The work of the MSSN focuses on supporting siblings of people with disabilities. At any age, being a sibling can be challenging — and this is especially true for young children who are still learning to navigate the world and their place in it, as well as their own complex emotions.
Parents and caregivers often have hectic schedules. It can be challenging to carve out the space to address each child’s individual needs — despite the deep desire to do so.
If you feel this way, you are not alone. Below are some tips that can help parents and caregivers build resiliency among young siblings of people with disabilities.
Strategies To Support Young Siblings
By Emily Rubin, MA, LCSW
1. Talk openly with siblings. The most effective intervention for siblings is for parents/guardians to talk openly with them in age-appropriate language, acknowledging the challenging family life, and the fact that a child’s disability impacts every member of the household.
2. Validate the sibling experience. Listen actively to the sibling, and validate his/her complaints (“I understand you get angry when your brother/sister does such-and-such”). This will let the sibling know that their concerns are important, and that you understand what they are going through.
3. Avoid blame. Try not to blame the child with the disability, and remind siblings that everyone has something he or she struggles with.
4. Help siblings figure out what to say. It can feel uncomfortable for siblings to answer questions about the brother’s/sister’s disability, or to try to explain to friends, relatives, or strangers why the brother/sister is acting differently. Give them language to use that is appropriate to the situation.
5. Encourage siblings to attend sibling support groups. Sibling support groups with adult facilitators provide a safe and welcoming environment for siblings to talk with other sibs who appreciate what they’re going through. Just as parents benefit from talking with other parents of similar children, it can feel both comforting and liberating for siblings to meet others who share their experiences.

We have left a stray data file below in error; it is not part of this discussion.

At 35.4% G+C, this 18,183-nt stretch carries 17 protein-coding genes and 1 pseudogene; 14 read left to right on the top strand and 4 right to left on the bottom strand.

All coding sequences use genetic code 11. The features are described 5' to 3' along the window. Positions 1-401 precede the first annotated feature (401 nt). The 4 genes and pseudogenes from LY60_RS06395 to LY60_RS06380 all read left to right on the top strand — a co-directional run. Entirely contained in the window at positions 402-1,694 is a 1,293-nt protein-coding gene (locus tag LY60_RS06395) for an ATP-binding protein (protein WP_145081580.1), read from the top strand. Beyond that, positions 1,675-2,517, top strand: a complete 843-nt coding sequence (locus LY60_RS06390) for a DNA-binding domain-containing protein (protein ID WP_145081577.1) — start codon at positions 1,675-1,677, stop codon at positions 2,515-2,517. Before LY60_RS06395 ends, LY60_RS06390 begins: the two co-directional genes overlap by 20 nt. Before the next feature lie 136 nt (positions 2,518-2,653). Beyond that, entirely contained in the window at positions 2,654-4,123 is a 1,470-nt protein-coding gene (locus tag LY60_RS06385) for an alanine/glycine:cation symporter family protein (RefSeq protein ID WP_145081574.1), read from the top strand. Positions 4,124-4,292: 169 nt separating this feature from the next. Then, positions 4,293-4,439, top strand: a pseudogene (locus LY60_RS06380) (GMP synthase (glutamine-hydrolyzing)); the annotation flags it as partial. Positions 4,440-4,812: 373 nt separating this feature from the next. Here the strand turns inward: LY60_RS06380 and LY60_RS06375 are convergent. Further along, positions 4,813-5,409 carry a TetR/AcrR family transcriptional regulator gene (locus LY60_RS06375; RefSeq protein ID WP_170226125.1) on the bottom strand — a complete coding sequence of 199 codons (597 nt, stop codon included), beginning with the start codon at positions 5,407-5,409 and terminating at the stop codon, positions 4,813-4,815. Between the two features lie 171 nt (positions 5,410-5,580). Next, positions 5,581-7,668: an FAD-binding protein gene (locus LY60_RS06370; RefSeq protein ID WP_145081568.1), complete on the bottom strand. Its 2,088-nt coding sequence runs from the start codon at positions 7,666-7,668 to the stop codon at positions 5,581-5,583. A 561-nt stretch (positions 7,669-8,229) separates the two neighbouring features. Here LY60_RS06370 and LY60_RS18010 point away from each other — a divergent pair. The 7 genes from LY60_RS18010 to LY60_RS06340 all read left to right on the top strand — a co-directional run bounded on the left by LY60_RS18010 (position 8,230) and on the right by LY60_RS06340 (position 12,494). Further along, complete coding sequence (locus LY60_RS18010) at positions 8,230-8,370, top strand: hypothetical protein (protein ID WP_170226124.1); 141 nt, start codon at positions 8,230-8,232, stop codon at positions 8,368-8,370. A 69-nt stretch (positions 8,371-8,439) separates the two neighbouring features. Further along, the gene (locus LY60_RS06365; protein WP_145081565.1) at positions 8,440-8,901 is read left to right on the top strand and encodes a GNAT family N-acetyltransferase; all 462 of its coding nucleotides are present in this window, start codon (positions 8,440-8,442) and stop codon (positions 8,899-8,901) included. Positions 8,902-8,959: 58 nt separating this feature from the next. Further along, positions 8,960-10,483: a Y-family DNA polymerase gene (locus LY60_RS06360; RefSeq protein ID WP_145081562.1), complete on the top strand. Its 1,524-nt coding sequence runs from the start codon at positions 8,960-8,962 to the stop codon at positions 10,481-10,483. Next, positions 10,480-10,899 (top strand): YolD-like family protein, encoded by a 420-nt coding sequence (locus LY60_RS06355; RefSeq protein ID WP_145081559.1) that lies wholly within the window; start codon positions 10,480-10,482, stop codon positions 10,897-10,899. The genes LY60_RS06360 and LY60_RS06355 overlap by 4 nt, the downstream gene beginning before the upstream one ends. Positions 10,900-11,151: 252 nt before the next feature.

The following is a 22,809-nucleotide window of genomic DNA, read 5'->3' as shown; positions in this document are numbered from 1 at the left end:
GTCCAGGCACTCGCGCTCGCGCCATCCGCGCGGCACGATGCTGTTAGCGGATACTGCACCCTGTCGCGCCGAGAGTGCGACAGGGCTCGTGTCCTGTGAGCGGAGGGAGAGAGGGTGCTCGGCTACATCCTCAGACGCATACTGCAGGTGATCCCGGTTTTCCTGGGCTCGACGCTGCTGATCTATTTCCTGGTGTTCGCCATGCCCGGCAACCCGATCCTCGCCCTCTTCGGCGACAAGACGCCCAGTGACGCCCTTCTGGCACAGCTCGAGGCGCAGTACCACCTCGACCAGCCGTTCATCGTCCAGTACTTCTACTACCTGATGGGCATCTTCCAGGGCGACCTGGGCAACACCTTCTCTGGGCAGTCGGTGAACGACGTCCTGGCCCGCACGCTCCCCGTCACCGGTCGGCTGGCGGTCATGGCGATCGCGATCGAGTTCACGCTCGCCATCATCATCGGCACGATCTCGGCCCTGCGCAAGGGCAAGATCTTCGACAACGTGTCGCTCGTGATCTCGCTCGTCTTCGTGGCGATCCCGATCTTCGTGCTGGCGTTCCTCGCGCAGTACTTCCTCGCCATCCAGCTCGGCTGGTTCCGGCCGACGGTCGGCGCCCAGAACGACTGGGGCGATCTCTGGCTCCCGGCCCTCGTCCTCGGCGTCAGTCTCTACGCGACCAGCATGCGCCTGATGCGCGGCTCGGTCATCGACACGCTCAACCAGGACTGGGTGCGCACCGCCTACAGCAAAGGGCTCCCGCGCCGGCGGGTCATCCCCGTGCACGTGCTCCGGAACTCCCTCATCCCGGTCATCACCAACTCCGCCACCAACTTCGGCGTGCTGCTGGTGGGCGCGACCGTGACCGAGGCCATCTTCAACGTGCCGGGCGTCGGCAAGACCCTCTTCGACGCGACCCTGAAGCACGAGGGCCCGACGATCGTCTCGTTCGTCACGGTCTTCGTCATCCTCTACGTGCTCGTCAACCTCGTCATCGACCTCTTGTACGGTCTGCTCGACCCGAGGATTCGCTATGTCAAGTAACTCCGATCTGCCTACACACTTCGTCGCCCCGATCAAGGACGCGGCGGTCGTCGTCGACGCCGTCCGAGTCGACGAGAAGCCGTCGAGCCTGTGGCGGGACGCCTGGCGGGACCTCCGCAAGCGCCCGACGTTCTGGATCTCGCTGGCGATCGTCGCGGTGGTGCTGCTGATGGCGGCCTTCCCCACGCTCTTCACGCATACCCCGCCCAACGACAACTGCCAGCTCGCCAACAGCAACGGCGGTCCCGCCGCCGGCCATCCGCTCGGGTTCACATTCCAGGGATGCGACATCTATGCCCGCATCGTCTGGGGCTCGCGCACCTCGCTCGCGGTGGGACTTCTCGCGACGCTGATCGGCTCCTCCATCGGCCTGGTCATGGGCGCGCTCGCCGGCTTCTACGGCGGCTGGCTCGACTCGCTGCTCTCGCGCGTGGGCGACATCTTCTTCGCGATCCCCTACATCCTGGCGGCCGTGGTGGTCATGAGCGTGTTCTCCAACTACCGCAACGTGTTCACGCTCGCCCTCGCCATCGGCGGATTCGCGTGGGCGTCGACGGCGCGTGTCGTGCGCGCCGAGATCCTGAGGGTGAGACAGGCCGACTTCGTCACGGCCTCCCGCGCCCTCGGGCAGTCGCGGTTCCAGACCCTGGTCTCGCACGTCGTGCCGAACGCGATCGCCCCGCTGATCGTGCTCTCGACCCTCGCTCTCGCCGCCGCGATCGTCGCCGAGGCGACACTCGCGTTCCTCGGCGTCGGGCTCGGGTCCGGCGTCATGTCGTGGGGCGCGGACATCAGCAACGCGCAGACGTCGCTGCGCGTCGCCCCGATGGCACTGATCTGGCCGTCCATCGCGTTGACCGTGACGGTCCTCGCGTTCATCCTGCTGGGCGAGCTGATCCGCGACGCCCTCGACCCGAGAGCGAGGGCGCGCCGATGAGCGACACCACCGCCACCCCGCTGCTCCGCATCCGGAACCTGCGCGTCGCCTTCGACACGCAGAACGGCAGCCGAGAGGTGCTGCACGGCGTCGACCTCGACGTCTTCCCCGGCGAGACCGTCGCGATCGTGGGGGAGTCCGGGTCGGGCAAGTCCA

6. Try individual or family therapy. Individual and/or family therapy with a trained clinician can be extremely beneficial for siblings, especially for those sibs who don’t want to attend sibling support groups. Siblings shouldn’t have to harbor secrets about their home life.
7. Encourage siblings to have their own lives. Encourage siblings to develop interests and hobbies of their own. This will build their confidence and give them outlets to express themselves outside of the family.
8. Separate siblings frequently. Separating siblings gives them a much-needed break from one another. Spending time apart can be refreshing for siblings and can lead to more positive interactions when they come back together.
9. Help siblings identify “safe buddies.” Safe buddies are understanding friends or relatives they can turn to when home life becomes challenging.
10. Spend one-on-one time. Try to spend one-on-one time with siblings, even if it’s a simple activity like watching television together or walking around the neighborhood. Focusing attention on the sibling conveys the message that the sibling is important, and that you value your time together.
11. Connect with other parents. Parents who struggle with similar issues can provide valuable resources, in addition to advice and support. If a support group for parents of children with disabilities is offered in your community, join it. If one isn’t available, approach your local school or mental health center and suggest starting one.